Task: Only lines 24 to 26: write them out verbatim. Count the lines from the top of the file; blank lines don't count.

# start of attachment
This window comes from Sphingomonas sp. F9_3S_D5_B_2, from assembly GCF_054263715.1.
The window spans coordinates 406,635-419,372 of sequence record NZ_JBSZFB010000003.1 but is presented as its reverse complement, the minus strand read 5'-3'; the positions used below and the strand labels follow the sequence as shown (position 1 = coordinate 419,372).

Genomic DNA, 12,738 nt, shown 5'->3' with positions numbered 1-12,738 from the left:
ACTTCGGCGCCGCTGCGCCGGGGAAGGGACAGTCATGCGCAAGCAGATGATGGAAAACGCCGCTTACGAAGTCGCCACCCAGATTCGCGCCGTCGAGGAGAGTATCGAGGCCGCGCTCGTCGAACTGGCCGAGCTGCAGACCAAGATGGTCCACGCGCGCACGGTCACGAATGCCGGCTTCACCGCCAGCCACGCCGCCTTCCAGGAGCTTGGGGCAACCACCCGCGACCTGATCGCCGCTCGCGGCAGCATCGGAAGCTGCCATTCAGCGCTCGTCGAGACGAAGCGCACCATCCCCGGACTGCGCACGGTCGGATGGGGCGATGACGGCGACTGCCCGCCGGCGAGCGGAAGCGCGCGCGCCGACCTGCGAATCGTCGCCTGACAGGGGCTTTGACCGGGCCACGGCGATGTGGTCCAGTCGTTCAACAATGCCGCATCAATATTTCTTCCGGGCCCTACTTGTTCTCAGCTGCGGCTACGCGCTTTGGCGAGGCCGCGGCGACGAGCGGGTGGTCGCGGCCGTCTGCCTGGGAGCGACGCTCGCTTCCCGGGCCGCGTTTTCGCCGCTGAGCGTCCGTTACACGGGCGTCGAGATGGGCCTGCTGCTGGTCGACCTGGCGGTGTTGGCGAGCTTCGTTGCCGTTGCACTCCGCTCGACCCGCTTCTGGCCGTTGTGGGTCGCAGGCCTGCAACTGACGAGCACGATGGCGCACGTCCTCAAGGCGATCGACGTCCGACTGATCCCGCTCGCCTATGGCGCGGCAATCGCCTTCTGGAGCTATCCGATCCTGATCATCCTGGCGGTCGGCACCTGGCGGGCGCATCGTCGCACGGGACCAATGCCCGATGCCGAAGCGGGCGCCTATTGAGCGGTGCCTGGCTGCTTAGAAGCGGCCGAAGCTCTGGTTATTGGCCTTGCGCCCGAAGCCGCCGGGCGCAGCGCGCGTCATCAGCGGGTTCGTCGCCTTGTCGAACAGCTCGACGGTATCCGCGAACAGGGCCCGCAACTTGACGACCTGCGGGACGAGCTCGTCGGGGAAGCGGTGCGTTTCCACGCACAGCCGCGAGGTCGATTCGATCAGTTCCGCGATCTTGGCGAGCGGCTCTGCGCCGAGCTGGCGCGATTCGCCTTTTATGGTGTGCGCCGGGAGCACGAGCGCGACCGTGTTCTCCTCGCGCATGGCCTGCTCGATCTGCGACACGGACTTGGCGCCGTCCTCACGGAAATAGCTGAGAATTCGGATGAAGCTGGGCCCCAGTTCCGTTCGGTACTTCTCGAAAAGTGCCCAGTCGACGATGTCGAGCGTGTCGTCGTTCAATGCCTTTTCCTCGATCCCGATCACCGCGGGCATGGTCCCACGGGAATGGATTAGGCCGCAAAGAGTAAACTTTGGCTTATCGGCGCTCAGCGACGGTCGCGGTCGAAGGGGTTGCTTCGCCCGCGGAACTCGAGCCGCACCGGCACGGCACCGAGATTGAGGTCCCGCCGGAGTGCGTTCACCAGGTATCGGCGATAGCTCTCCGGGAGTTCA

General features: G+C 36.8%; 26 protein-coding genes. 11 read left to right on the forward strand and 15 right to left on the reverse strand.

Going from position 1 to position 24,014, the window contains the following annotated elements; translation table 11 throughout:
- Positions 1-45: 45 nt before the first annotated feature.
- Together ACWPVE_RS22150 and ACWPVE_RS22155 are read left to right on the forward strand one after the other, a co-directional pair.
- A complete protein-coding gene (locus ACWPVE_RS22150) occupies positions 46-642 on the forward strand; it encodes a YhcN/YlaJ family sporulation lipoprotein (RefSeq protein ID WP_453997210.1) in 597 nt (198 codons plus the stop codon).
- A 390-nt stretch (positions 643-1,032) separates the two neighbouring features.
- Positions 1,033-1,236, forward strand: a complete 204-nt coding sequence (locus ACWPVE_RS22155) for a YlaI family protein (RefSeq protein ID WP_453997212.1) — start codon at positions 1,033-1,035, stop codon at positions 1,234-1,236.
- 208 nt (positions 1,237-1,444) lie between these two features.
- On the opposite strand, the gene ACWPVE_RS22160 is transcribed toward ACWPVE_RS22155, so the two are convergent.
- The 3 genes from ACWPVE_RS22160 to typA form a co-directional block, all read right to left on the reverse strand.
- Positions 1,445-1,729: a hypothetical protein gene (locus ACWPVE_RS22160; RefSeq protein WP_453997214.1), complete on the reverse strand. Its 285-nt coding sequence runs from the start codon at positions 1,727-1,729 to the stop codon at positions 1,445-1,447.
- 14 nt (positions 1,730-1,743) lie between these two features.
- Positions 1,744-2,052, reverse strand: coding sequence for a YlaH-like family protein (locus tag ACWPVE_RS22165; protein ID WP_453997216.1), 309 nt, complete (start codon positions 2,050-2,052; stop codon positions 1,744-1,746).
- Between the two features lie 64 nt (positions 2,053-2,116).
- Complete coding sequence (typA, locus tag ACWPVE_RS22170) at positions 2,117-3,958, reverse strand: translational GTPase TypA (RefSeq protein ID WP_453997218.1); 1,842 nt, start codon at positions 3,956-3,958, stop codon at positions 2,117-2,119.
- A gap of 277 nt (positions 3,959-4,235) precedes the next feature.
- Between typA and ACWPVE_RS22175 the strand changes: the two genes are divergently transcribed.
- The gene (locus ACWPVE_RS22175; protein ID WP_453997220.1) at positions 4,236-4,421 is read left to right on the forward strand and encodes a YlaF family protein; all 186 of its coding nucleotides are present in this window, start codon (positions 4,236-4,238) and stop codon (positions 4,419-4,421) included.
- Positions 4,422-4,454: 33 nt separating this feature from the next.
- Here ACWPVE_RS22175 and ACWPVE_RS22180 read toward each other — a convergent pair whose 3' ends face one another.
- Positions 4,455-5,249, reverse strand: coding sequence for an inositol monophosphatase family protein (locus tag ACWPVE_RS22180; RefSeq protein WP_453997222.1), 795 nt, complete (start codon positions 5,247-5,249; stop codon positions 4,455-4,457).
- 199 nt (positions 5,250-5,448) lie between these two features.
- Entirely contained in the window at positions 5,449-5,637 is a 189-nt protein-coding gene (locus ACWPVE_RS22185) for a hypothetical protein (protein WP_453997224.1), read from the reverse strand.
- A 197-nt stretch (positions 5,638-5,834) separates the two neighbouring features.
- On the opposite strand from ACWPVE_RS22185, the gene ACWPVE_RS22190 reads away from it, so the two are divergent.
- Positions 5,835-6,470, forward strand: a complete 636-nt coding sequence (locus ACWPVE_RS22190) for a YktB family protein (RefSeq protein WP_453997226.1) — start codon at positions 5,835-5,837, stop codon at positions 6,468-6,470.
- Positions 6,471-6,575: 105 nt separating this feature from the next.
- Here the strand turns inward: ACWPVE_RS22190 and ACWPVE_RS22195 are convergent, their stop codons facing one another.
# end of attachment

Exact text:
- Here ACWPVE_RS22175 and ACWPVE_RS22180 read toward each other — a convergent pair whose 3' ends face one another.
- Positions 4,455-5,249, reverse strand: coding sequence for an inositol monophosphatase family protein (locus tag ACWPVE_RS22180; RefSeq protein WP_453997222.1), 795 nt, complete (start codon positions 5,247-5,249; stop codon positions 4,455-4,457).
- 199 nt (positions 5,250-5,448) lie between these two features.